Consumer confidence in mobile payments and digital wallets is so high that 60% of people say they would feel comfortable leaving the house with just their phone and not their wallet. That’s according to a new survey from card issuing platform Marqeta.
The company surveyed 4,000 people across the US, UK and Australia and found that, on average, 75% of respondents had used a mobile wallet in the last year – but there were marked differences between social groups.
Unsurprisingly, older consumers were more hesitant to embrace the new technology: in the UK, those aged between 18-24 were more than twice as likely to embrace digital wallets as those aged 51-65.
Comparing countries, it was generally the US that lagged behind while Australia leads the way. Marqeta’s survey found that 83% of Australians had used a mobile wallet in the last 12 months, compared to 71% of Americans.
More than half (56%) of consumers surveyed say they have gotten so used to contactless payments that they find it irritating if they have to enter a PIN.
Anna Porra, European strategy director for Marqeta, says: “The age of the bulky physical wallet might be moving behind into the rearview, confidence in mobile wallets is growing, and people feel increasingly comfortable that their mobile phone can handle their payment needs and not leave them stranded.
“While the shift to digital payments was born out of necessity, many are happy to completely step away from in-person banking. And it’s easy to see why – with long queues, inconvenient opening hours and hygiene concerns, particularly during the pandemic, creating the perfect storm to shift consumer appetite away from in-person experiences that weren’t very popular to begin with. With physical branches closing at unprecedented rates, banks must ensure they adapt their products and services to operate online seamlessly.”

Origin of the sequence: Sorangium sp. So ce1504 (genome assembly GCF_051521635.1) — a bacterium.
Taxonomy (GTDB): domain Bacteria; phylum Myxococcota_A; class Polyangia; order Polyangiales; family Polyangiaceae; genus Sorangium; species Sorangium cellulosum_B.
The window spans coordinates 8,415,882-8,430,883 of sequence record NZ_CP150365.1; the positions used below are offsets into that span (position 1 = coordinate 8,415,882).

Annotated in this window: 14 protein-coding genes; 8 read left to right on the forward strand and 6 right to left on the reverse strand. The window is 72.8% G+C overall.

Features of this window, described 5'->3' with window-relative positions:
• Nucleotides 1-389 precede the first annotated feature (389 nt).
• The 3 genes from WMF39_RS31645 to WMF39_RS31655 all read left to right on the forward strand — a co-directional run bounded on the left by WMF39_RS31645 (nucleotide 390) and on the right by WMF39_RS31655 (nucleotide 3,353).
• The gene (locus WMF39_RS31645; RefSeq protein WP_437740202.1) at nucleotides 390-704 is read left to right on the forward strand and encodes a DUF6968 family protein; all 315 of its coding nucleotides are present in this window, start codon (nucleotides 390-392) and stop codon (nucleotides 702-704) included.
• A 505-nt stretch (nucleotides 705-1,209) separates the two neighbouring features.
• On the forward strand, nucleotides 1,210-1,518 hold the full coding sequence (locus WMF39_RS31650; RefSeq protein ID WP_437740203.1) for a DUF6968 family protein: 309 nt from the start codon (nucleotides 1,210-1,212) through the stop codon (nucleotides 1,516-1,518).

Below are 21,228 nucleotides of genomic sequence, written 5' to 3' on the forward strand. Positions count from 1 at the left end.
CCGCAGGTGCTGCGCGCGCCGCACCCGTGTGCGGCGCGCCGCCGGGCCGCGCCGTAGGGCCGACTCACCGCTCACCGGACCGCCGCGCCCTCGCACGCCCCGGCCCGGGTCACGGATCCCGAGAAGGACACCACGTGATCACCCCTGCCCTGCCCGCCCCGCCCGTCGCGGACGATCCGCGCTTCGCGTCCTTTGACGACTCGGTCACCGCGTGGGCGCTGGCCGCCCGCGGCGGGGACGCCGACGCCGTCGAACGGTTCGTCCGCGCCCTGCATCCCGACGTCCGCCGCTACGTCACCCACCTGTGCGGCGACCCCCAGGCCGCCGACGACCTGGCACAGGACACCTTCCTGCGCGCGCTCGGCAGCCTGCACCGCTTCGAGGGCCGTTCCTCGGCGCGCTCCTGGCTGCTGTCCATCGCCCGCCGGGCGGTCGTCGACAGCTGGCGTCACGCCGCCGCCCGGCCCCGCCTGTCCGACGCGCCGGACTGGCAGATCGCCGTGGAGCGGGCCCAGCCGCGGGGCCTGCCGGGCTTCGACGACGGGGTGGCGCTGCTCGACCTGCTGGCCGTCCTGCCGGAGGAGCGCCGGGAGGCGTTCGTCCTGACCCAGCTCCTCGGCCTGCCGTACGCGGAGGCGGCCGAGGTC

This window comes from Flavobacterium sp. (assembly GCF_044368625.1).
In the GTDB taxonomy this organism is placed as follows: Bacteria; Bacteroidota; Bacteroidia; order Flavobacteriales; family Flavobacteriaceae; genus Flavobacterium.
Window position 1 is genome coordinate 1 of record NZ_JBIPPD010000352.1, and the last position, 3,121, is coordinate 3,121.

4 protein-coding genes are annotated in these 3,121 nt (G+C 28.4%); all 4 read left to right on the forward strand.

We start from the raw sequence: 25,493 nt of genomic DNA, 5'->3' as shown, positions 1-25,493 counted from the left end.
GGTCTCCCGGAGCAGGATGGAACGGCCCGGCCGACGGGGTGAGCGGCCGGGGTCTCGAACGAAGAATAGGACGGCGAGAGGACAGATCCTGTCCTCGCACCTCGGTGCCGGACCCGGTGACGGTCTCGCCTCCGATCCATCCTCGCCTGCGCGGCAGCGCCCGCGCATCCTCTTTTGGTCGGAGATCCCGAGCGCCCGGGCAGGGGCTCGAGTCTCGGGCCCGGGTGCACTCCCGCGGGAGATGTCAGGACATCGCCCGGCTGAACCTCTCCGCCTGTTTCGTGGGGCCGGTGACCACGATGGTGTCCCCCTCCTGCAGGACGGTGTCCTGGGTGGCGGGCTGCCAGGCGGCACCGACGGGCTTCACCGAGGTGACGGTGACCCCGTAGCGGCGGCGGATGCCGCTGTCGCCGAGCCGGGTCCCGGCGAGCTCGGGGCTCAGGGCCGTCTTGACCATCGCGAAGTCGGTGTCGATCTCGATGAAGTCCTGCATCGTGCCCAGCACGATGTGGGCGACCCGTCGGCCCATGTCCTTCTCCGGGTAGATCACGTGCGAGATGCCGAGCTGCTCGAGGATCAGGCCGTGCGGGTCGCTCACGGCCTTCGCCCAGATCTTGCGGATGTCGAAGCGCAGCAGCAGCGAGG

As digital payment options become more widely accepted and more abundant, there is growing pressure on providers to differentiate themselves more. Four out of five (80%) consumers say they would like their bank to offer rewards that are personalised to their habits and spending, while 60% want tailored advice from their bank around the issue of budgeting.
“While the pandemic was the catalyst for the shift to contactless and mobile wallets, it is the convenience, security, and speed of these payment options that have made them sticky,” Porra says. “As contactless limits continue to rise and more merchants welcome contactless payments, banks and fintechs must work harder than ever to provide a smooth digital experience for their customers.”
Marqeta’s survey also analysed the prevailing use of cash, which became less commonplace during the pandemic due to hygiene concerns. Less than half of respondents globally are using cash on a weekly basis, while the number of people claiming to use cash every day is particularly low. In the US, that number is 23%, falling to as little as 13% in Australia.
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